In his last major speech as UN secretary-general, Kofi Annan urged the US on Monday to shun go-it-alone diplomacy and collaborate on its world challenges, including the Iraq war.
He chose the symbolic venue of the Independence, Missouri, library of president Harry Truman, whom he lionized as a "master-builder" of the UN, to obliquely highlight US policies which rocked the world body.
Truman helped found the UN.
Annan, who steps down at the end of the month, to be succeeded by Ban Ki-moon of South Korea, said, "We need US leadership; we have lots of problems around the world ... and we require the natural leadership role the US played in the past and can play today."
"None of our global institutions can accomplish much when the US remains aloof. But when it is fully engaged, the sky's the limit," he said.
In Washington, State Department spokesman Sean McCormack said the outgoing UN chief was entitled to his opinions.
"There's no secretary-general of the United Nations that's going to be in lock-step with the United States or any other country with regard to its policies. It's not that person's job," McCormack said.
Republican Representative Henry Hyde of Illinois, the retiring chairman of the House International Relations Committee, said Annan failed to mention "the rampant financial and moral mismanagement at the United Nations" and called his remarks "a classic case of misdirection aimed at the United States."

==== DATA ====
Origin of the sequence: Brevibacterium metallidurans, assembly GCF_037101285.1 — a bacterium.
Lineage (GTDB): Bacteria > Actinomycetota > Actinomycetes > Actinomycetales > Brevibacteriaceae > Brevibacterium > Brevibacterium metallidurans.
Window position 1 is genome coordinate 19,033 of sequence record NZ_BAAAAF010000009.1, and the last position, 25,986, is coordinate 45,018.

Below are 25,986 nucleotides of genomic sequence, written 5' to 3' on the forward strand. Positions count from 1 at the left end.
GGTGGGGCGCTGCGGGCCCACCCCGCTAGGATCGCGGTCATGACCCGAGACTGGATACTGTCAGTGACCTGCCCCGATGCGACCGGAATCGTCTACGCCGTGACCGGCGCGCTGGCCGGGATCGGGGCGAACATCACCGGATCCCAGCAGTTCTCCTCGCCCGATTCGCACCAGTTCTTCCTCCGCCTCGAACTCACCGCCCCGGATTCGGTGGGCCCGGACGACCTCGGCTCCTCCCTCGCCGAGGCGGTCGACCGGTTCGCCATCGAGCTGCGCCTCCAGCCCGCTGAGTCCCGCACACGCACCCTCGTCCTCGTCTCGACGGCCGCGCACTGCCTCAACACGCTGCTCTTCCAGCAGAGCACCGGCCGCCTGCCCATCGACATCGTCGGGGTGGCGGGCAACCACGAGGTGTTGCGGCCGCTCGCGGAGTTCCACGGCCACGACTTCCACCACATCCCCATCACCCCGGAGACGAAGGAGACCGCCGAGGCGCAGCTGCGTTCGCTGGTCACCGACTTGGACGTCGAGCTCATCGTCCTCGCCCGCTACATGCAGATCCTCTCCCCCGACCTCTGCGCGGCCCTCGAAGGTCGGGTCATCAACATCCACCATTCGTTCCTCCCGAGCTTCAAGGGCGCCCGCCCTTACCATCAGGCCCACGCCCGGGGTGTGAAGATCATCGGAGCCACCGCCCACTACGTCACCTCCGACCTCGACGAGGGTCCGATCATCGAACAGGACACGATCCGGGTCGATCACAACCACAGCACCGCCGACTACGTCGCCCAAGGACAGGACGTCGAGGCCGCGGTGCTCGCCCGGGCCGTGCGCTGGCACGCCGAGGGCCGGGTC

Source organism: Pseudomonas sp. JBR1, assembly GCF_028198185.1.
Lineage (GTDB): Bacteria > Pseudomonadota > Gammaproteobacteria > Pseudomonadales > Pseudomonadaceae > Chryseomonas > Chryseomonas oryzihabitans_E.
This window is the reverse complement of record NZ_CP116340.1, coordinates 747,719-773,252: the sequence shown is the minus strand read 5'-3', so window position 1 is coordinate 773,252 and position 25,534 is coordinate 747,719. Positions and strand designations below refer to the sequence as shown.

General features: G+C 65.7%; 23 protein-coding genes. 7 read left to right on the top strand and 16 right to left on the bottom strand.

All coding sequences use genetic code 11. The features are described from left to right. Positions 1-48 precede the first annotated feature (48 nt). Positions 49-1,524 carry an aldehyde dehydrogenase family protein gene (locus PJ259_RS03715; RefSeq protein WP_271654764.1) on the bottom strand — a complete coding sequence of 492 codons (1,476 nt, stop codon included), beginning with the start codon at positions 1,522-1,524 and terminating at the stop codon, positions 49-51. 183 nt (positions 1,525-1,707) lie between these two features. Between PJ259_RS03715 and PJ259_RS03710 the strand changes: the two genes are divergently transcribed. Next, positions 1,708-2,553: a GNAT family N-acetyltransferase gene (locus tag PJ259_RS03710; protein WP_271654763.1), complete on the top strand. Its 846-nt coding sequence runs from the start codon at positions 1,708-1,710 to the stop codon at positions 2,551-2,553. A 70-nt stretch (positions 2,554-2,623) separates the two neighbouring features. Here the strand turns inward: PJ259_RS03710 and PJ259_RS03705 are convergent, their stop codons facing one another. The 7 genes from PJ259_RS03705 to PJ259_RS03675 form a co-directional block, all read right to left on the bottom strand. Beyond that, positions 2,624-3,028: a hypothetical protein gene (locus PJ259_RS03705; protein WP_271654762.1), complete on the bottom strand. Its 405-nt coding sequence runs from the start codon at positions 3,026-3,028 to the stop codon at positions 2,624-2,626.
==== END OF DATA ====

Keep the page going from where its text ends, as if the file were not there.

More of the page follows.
During his two five-year terms as UN leader, Annan often tangled with US President George W. Bush's administration, particularly over the March 2003 invasion of Iraq, launched without a green light from the UN Security Council.
"When power, especially military force, is used, the world will consider it legitimate only when convinced that it is being used for the right purpose -- for broadly shared aims -- in accordance with broadly accepted norms," Annan said.
In response to a question on how to end the war in Iraq, Annan said the US needed to work with other countries, including Iran and Syria, to foster a "sharing" of political power and oil revenues within Iraq's Sunni and Shiite factions.
"If you make them responsible and pull them into work with you, I think it will be in everyone's interests," he said. "Getting Iraq right is not only in the interests of the US and the broad international community but even more so for the countries in the region."
Annan renewed a call to expand the 15-nation Security Council and took a dig at US opposition to a plan to add 10 seats.
Bush administration officials have argued Washington should use the UN only to serve its national interests.
But Annan said it was crucial to organize UN bodies "in a fair and democratic way, giving the poor and the weak some influence over the actions of the rich and the strong."
"It is only through multilateral institutions that states can hold each other to account," he said.
The US has historically been a leader in human rights, Annan said.
"When it appears to abandon its own ideals and objectives, its friends abroad are naturally troubled and confused," he said in an apparent reference to charges of abuse at US prisons in Guantanamo Bay, Cuba, and Iraq's Abu Ghraib.